Expulsion: a theoretical possibility becomes a duty.
Article 6 of the UN Charter, provides:
“A Member of the United Nations which has persistently violated the Principles contained in the present Charter may be expelled from the Organization by the General Assembly upon the recommendation of the Security Council.”
In attempting to locate a photo of Israel’s destruction of a UN school, during its latest invasion of Gaza, I found one from the prior invasion in 2008-09–the so-called “Operation Lead Cast.” The Egyptian article, containing the photo (left), notes there were then 200,000 Palestinian students in Gaza’s schools.
Even on the narrow issue, of Israeli destruction of UN schools in Gaza; Israel is a repeat offender.
The Security Council must recommend Israel’s expulsion, but there seems no reason why the General Assembly couldn’t ask for such a recommendation to act upon. I suggest the following, as a convenient form:
“We, the General Assembly of the United Nations, respectfully request the Security Council to recommend to us, pursuant to Article 6 of the United Nations Charter, the immediate expulsion of the State of Israel from the United Nations.
As part of its recommendation, or as an attachment to it, the General Assembly respectfully requests the Security Council to catalog all acts of violence by the State of Israel against the United Nations, its facilities, activities and personnel, and those under United Nations’ protection.
From the adoption of this resolution forward, the General Assembly respectfully requests that no person in either a pubic or private capacity, speak aloud the word, ‘Israel,’ as the name of a modern state.”
The US must abstain in Security Council voting.
Rule 40 of the Provisional Rules of the Security Council provides:
“Voting in the Security Council shall be in accordance with the relevant Articles of the Charter and of the Statute of the International Court of Justice.”
Article 24 of the Statute of the International Court of Justice considers conflicts of interest and other issues, which might disqualify a judge of the Court:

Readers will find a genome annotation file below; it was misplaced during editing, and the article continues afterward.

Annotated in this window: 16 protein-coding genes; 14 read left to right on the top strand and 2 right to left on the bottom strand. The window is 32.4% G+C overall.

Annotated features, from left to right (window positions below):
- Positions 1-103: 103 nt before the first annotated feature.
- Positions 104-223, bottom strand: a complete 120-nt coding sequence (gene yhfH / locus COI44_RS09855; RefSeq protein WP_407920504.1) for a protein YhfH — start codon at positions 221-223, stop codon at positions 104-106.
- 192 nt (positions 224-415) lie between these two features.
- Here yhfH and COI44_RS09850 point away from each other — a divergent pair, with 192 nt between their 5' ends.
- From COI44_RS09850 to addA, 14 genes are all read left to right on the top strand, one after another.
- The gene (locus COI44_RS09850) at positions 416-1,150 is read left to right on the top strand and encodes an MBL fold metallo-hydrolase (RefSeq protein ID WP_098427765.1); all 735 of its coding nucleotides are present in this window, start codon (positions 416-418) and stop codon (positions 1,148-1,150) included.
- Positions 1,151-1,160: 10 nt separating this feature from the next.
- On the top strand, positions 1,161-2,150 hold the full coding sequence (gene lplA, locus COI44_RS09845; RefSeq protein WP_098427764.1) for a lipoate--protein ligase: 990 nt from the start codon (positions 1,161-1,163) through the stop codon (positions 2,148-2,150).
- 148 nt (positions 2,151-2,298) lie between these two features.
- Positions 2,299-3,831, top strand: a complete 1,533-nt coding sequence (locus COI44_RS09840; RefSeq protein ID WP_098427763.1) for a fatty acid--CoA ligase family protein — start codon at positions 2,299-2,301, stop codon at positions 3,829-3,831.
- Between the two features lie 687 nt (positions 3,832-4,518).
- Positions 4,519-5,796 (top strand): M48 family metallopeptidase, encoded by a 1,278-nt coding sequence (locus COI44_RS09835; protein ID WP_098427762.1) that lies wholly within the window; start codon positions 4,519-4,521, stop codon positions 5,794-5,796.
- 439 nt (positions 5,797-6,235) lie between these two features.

1. If, for some special reason, a member of the Court considers that he should not take part in the decision of a particular case, he shall so inform the President.
2. If the President considers that for some special reason one of the members of the Court should not sit in a particular case, he shall give him notice accordingly.
3. If in any such case the member of the Court and the President disagree, the matter shall be settled by the decision of the Court.”
If as is often stated, and even more widely believed, the US supplies the money and weapons Israel uses to attack the UN; then the United States should certainly abstain from voting in the Security Council, on a recommendation to expel Israel, based in whole or part upon Israel’s attacks on the UN.
In the nature of things, the question of the United States’ disqualification from voting, on recommending Israel’s expulsion from the UN, will occur before the actual vote on recommending expulsion. But as I envision, Security Council consideration of expulsion will come at the General Assembly’s specific request.
<< The Great Commandment
28 And one of the scribes came up and heard them disputing with one another, and seeing that he [Jesus] answered them well, asked him, “Which commandment is the most important of all?” 29 Jesus answered, “The most important is, ‘Hear, O Israel: The Lord our God, the Lord is one.
30 And you shall love the Lord your God with all your heart and with all your soul and with all your mind and with all your strength.’ 31 The second is this: ‘You shall love your neighbor as yourself.’ There is no other commandment greater than these.”
32 And the scribe said to him, “You are right, Teacher. You have truly said that there is no other besides him. 33 And to love him with all the heart and with all the understanding and with all the strength, and to love one’s neighbor as oneself, is much more than all whole burnt offerings and sacrifices.”
34 And when Jesus saw that he answered wisely, he said to him, “You are not far from the kingdom of God.” And after that no one dared to ask him any more questions. >> [Mark 12: 28-34 ESV].
Without love, there is only judgment; so let the judgment come.
BRUCE TYLER WICK is a lawyer and registered parliamentarian, who practices mainly in northeast Ohio.
Attorney Wick’s work with serving the military and with veterans has involved principally criminal defense and appeals; clemency, parole and administrative matters; and VA claims.
A student of legal history in the tradition of his teacher, Samuel Sonnenfield, Attorney Wick claims first and exclusive authority for discovering that Ohio’s Constitutional Convention of 1802 granted the right to vote to black men over 21. That advance, though epochal, was quickly taken away by fraud.